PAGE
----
This year she has already taken her range to Dalkeith Show, and Perth Yarn Festival and the big one this year will be the Country Living Fair in Glasgow. Ginny says it’s a big gamble financially as she is a really small business, but she knows she has to get out there and get the Sheep Shed name onto people’s lips.

The other thing that Ginny is really enjoying is running lampshade workshops twice a week. Clients turn up and spend the morning or afternoon making their own lampshade, which is fun and creative and with lots of coffee and cake.

She says: “It’s a lovely positive few hours. We do floor lamps, turn whisky bottles into lamps, or make the perfect lampshade to suit their home. I find that clients turn up thinking they can’t do it. But they are always really pleased to leave with a stunning, hand made lampshade. I get groups of ladies coming who are friends, hen parties and lots of people who just want to use their hands to create something beautiful. I also sell the lampshade kit so they can buy another one to do at home.

“Everything I make financially is going back into the tweed business until I manage to build it up, but I am really enjoying the workshops. It’s lovely to meet so many new people.”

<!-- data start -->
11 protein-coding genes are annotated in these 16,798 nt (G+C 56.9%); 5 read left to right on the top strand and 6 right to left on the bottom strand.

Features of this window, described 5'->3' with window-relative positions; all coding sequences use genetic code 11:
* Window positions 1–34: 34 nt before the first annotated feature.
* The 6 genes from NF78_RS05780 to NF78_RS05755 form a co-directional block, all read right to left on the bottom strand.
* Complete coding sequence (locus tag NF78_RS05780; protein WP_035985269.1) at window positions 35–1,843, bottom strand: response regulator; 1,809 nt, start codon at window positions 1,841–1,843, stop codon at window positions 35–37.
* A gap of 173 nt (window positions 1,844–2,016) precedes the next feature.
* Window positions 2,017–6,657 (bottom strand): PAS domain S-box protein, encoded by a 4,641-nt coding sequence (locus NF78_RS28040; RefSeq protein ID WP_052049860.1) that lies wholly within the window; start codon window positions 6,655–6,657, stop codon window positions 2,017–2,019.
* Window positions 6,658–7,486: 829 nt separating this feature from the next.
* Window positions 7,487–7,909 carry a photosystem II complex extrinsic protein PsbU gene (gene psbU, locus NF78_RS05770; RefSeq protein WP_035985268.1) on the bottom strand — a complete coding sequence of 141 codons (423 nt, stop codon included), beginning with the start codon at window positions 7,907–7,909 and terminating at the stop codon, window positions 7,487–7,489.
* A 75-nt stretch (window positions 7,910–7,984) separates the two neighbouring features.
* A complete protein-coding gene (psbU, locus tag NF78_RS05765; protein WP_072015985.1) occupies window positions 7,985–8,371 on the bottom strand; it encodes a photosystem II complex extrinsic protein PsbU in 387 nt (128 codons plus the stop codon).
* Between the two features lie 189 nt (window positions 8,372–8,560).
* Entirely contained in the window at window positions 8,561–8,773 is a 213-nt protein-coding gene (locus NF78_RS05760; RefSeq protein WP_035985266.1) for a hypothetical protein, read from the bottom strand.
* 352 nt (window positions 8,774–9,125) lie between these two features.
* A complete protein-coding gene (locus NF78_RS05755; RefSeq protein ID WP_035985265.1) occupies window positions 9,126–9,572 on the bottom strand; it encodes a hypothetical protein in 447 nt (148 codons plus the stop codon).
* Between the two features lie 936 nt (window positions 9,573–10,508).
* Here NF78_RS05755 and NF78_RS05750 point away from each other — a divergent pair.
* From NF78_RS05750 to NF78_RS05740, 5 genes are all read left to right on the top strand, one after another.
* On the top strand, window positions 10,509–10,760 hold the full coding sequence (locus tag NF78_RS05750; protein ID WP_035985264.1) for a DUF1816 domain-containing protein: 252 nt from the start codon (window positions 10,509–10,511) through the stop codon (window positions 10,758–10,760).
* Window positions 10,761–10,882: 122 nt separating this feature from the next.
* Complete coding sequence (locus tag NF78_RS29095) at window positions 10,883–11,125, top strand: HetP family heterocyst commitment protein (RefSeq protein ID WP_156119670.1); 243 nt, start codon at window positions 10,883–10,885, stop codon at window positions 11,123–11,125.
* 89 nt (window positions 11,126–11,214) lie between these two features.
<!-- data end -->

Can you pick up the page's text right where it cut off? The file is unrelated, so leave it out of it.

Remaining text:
We then head off to see the stars of the show - the flock. Just along the road Ginny gets out the car and walks over to her two tups, they are like huge teddy bears. They wander up for a proper cuddle and a scratch. The lambs are bleating away in the adjoining field, trying to coax another feed out of Ginny when they are already knee deep in grass. They are docile and friendly, she is clearly really attached to them.

She adds, as we walk through the flock: “My friends say to me, “I’ve seen some alpacas for you Ginny.” I’m quick to let them know that’s a firm no! I’ve enough going on at the moment.”

Ginny is happy to take commissions for her bags, capes, and hats and she will be selling Ryeland yarn shortly. Her range of throws and coloured tweed will be available from mid-October.

You can see Ginny and her latest range at the Country Living Christmas Fair in Glasgow on November 15-18. And next year, she will be exhibiting at London's Make it British Fair. Check out her website at